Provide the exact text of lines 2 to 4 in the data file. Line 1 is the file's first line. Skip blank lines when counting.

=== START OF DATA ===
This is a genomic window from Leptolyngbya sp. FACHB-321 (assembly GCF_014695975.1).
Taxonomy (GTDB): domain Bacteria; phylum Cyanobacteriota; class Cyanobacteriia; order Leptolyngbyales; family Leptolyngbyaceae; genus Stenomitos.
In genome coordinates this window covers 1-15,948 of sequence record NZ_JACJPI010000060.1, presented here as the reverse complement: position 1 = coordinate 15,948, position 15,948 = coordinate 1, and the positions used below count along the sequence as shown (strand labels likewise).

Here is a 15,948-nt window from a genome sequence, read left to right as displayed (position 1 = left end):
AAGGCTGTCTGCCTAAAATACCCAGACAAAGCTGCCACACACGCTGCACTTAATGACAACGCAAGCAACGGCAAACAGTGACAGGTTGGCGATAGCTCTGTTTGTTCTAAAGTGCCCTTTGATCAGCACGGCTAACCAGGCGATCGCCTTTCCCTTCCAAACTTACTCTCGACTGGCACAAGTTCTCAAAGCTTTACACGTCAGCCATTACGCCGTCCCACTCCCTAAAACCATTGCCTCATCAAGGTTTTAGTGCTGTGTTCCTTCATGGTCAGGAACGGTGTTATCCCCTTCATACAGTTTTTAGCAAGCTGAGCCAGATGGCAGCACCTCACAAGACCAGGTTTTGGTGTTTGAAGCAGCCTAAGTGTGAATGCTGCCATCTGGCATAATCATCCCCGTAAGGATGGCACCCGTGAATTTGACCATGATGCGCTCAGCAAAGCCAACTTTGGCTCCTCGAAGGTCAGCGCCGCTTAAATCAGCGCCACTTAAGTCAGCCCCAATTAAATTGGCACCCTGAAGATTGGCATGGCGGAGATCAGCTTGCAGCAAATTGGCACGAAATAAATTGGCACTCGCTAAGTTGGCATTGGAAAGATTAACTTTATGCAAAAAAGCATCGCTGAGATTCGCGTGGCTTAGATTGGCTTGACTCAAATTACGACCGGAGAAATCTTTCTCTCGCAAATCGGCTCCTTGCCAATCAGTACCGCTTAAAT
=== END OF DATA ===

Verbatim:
Taxonomy (GTDB): domain Bacteria; phylum Cyanobacteriota; class Cyanobacteriia; order Leptolyngbyales; family Leptolyngbyaceae; genus Stenomitos.
In genome coordinates this window covers 1-15,948 of sequence record NZ_JACJPI010000060.1, presented here as the reverse complement: position 1 = coordinate 15,948, position 15,948 = coordinate 1, and the positions used below count along the sequence as shown (strand labels likewise).

Here is a 15,948-nt window from a genome sequence, read left to right as displayed (position 1 = left end):